by Sam Gnerre, courtesy of Daily Breeze
Manhattan Beach (CA) was a thriving beach town when it officially incorporated on Dec. 2, 1912, but it didn’t have all that many permanent residents.
A small group of strong-willed women, led by Jessie Bell Smith, were determined that their then-small town have all the necessities: a good school system, fire and police departments and its own library. Smith had founded the Neptunian Woman’s Club in May 1909, and it became a driving force in the community, advocating for such services.
As historian Jan Dennis told the Beach Reporter in 2012, the Neptunians started Manhattan Beach’s first library in the summer of 1912 at the club’s original location at 1200 The Strand. It members had been operating a book discussion group when the decision was made to make books available to the community for 10 cents a loan.
It was a popular option. By the time the library became affiliated with the Los Angeles County library system in January 1915, had 380 books and 143 card-carrying members. The city’s population was less than 600 at the time. The library would move to 1209 Manhattan Avenue in 1935 and remain there for the next two decades.
Library use increased as the city grew during the post-World War II baby boom. To meet the need of the growing population, a branch library was built at 1560 Manhattan Beach Blvd., across the street from Polliwog Park. It was intended to serve the population east of Sepulveda Blvd., and the nearby cluster of schools including Mira Costa High School.
The branch was known as the Mira Costa branch when it opened on Feb. 15, 1953, but its name officially was changed to Manhattan Heights in 1954.
Nine years later, the original Manhattan Heights branch was torn down to make way for a larger one. The new building was dedicated on Aug. 29, 1964, and its distinctive round shape made it instantly identifiable.
As for the main library, it had long outgrown its location by the 1950s, with calls for a larger facility being made as early as 1952. Construction began in 1956 on a new library building at 425 15th St. near Valley Drive. When it opened on June 10, 1957, it had 3,200 square feet and room for more than 15,000 volumes. It was built at a cost of $60,000.
By the early 1970s, the main library on 15th St. had outgrown its confines, and the city decided to build a new one right next to its new civic center. The construction firm of Willens & Bertisch won the contract for the one-story, 12,100-square-foot building at 1320 Highland Blvd, to be erected at a cost of just under $600,000. It opened on Nov. 1. 1975, and Manhattan Beach’s library situation finally stabilized for the next few years.
Until 1992. A budget shortfall led to belt-tightening throughout the L.A. County system, and Manhattan Beach Heights library was slated for closure. The city stepped in with financing to operate it for an additional six months, but it couldn’t sustain the support. On July 1, 1993, the Heights branch closed permanently.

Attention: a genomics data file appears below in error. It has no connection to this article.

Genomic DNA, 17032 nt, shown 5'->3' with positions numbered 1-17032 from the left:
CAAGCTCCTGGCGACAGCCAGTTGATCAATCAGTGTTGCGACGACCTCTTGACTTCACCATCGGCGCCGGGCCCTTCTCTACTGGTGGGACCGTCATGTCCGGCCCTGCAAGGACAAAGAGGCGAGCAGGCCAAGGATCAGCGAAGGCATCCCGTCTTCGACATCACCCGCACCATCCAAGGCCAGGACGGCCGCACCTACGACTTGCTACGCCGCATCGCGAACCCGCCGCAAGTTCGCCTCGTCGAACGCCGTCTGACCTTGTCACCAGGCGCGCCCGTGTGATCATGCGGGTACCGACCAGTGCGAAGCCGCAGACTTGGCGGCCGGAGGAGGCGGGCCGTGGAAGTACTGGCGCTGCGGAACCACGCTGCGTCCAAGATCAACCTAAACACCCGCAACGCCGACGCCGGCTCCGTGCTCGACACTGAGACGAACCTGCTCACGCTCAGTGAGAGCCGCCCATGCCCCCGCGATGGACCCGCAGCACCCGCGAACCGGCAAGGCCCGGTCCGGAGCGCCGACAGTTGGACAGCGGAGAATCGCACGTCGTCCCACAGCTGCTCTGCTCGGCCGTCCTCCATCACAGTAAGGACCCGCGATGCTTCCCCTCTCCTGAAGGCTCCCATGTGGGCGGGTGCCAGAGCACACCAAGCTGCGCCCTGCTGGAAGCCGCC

The round building was repurposed, and now houses the Manhattan Beach Art Center.
The city once again had a library problem. Namely, they had to continue to pay the County system for two libraries, even though they only had one. City officials lobbied the state legislature to pass a law allowing it to keep the extra funds it had been paying, about $1 million annually.
That still left Manhattan Beach, now a thriving upscale family community, with a single one-room library. Newly overburdened by the branch closure, it was now one of the busiest in the county’s western region, and also one of the smallest.
Tackling the problem involved years of debate. Should the library keep its affiliation with the county, or go independent? Should the present library be remodeled and enlarged, or torn down in favor of a new building?
The debates began to settle themselves, but only after a couple of decades. The city felt that staying with the county library system would be cost effective in the long run. So would tearing down the present structure and building a new one; to do so wouldn’t cost much more than a major expansion of the old building.
In August 2011, the city signed a contract with the Culver City architectural firm of Johnson Favaro for $1.2 million to design the planned $22 million structure. (Its final cost would be just over $26 million.)
On April 11, 2013, the city gave final approval to the project, a two-story, 22,000-square foot building, with glass on three sides and an unencumbered ocean view from its second floor. The library closed on June 1, 2013, and the old building was demolished later that year. On May 1, 2015, the new Manhattan Beach library opened, and has become one of the most distinctive public structures in the South Bay and Harbor Area.
Sources: Beach Reporter files, Daily Breeze files, “The Foundation of NWC: Our History,” Neptunian Club website.